Re: remapping devanagari

Date: Sun Feb 18 2001 - 00:42:13 EST

On 02/15/2001 01:43:40 PM Pam Lothspeich wrote:

>I am a new user of unicode for devanagari (Hindi) in Microsoft Word. I am
>very impressed with this font, but I'm wondering if there is a way to
>the keyboard, so that I don't have to use shortcut keys which require
>multiple keystrokes in order to type devanagari.

You can create an input method with whatever layout you want using
Tavultesoft Keyman ( Since it's Devanagari, you will
need to work with Unicode as the character encoding, rather than an 8-bit
codepage (there isn't one for Devanagari). Keyman 5 (beta version
available) will support Devanagari characters on Win2K using any app that
supports Unicode. On Win9x, it can deal with entry of Devanagari characters
into any app that supports the WM_UNICHAR system message, but the only ones
I know of that do are not yet released.

>Also, I noticed that not all of the roman diacriticals for devanagari are
>available in independent form, requiring one to use the "spacing modifier
>letters." Does anyone know if there are plans to make the roman
>transliteration fonts more comprehensive?

You can use the SIL Encore font system ( - look for Encore in
the software catelog) to create a font with exactly the characters and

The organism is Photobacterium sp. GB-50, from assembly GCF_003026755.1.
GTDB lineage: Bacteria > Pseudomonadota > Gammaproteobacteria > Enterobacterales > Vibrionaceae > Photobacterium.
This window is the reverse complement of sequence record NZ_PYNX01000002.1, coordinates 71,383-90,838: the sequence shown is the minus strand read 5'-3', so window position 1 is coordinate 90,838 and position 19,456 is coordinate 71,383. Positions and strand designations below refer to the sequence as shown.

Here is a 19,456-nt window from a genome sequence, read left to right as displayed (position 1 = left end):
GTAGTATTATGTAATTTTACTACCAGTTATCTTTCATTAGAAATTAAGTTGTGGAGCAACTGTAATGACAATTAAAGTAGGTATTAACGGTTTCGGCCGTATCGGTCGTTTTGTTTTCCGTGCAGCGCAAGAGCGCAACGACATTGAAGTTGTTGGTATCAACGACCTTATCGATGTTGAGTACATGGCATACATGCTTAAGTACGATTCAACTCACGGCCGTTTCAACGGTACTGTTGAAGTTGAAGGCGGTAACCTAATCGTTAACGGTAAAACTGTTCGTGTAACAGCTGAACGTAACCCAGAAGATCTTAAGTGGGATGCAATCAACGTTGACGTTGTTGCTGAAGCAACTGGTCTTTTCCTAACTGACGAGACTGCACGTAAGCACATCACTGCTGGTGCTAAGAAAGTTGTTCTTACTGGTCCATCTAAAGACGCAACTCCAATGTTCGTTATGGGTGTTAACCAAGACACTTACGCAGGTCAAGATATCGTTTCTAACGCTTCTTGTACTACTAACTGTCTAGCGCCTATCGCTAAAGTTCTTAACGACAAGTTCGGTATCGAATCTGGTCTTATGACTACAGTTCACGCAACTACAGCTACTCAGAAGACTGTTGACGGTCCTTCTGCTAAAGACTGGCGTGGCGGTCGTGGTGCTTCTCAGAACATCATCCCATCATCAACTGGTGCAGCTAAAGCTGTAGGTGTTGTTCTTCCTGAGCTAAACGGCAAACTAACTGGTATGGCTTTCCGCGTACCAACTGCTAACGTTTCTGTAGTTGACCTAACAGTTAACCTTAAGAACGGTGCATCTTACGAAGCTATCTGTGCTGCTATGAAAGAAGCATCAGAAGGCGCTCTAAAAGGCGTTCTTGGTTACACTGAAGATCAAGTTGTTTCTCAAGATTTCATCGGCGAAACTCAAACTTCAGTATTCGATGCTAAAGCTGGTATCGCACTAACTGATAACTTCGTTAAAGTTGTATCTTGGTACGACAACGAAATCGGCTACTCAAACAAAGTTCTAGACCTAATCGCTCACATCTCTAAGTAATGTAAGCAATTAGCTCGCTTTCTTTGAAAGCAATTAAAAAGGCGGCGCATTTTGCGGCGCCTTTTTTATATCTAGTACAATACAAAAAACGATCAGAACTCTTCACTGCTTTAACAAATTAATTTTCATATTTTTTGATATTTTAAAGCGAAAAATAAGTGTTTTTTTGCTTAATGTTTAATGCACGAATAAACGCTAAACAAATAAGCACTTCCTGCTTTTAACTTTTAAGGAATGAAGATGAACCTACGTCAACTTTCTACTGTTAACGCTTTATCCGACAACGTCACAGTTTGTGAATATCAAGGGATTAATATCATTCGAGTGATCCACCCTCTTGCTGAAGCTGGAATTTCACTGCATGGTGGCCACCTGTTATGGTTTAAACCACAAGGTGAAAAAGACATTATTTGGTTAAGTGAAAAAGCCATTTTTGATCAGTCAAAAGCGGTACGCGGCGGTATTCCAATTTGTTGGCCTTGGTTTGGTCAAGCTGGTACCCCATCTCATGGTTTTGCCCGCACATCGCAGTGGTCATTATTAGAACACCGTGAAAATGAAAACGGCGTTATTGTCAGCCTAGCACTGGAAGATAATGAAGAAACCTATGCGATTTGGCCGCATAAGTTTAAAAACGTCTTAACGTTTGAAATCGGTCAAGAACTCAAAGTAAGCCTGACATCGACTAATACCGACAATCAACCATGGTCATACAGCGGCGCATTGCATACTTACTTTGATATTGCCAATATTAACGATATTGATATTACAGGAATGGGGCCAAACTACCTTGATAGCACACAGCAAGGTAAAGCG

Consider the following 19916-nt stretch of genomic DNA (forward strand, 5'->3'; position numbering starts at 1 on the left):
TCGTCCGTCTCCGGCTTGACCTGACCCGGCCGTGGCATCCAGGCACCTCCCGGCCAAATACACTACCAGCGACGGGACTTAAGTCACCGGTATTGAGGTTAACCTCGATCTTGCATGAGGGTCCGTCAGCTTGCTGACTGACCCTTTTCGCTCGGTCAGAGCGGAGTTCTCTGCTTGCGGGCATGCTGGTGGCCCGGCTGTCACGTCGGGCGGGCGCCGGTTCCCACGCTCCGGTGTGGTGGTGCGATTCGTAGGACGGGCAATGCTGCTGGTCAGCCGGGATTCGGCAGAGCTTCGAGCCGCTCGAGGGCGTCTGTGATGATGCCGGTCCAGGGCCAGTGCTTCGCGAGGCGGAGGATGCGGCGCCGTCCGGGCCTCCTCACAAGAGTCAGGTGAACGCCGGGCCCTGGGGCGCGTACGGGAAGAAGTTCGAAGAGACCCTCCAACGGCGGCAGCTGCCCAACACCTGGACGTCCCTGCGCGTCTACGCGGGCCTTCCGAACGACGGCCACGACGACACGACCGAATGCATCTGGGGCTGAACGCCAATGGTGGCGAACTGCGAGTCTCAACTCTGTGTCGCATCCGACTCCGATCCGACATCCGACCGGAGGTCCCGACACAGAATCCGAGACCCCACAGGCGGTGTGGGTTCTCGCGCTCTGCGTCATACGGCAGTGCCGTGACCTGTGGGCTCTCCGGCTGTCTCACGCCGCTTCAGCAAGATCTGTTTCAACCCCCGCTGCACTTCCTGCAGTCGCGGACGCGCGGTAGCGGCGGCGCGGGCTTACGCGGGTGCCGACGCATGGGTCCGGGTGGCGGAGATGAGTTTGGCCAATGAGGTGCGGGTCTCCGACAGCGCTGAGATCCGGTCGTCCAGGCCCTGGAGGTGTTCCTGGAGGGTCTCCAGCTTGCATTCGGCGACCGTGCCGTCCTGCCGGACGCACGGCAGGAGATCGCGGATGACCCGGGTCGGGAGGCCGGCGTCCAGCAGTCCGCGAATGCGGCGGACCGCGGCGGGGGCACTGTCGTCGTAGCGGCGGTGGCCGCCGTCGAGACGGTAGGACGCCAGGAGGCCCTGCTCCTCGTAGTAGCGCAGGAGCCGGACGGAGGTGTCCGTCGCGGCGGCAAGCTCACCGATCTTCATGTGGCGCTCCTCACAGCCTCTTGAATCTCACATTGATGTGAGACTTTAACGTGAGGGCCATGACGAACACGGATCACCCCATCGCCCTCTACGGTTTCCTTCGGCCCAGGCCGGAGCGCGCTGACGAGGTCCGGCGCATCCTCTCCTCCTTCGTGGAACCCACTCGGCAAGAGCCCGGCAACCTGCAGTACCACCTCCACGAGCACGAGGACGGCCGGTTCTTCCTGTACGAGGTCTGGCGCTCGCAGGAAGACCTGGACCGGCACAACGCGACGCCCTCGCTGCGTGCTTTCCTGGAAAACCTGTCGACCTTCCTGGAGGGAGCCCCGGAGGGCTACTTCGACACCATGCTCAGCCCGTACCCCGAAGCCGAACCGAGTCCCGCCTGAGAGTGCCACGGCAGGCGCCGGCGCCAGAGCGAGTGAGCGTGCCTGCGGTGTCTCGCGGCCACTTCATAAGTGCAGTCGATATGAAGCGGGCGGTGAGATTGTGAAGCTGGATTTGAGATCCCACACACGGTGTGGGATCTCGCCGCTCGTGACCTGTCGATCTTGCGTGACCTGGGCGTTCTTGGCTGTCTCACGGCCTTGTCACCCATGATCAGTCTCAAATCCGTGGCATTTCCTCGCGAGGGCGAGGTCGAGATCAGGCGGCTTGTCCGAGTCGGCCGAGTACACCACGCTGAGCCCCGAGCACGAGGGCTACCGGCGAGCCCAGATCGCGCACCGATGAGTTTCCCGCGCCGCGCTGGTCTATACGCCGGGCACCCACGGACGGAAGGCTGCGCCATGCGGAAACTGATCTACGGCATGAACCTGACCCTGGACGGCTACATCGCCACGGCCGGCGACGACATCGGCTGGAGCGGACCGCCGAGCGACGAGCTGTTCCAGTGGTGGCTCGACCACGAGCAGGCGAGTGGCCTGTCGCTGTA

diacritics you need. You will still face a problem with getting correct
diacritic positioning, however. You can use Encore to create a font with
alternately-positioned diacritics encoded as distinct characters, but you
would need to encode these as private-use characters (or create the
transliteration font as a symbol font). It would be preferable to have a
"smart-font" rendering system to support this, but the system that Word
uses (OpenType / Uniscribe) does not yet handle Roman diacritics. That will
eventually change, hopefully soon, but I don't know just when. (I'm
assuming you're using Word on Windows; you'll probably have to wait longer
for Word on the Mac to support positioning of Roman diacritics.)

Note: Encore comes with a visual editor that works together with an
eloctronic glyph catalog, but the editor currently doesn't support Unicode.
You can use the visual editor to compile the inventory of characters you
need; the editor outputs a text file (*.cst), and you can edit that to
change the 8-bit character code values into the desired Unicode values. You
can also create the CST from scratch by hand, but it's probably easier to
do it in two steps as I described. The package includes a file called
UNICODED.CST, which can serve as an example of a CST with Unicode encoding.

Currently, we're at a point where some things are becoming possible, but
the solutions you're looking for are not yet available as finished products
- you have to build some of the pieces yourself. Probably not what you were
hoping to hear. Hope this is of some help.

- Peter

Peter Constable

Non-Roman Script Initiative, SIL International
7500 W. Camp Wisdom Rd., Dallas, TX 75236, USA
Tel: +1 972 708 7485
E-mail: <>

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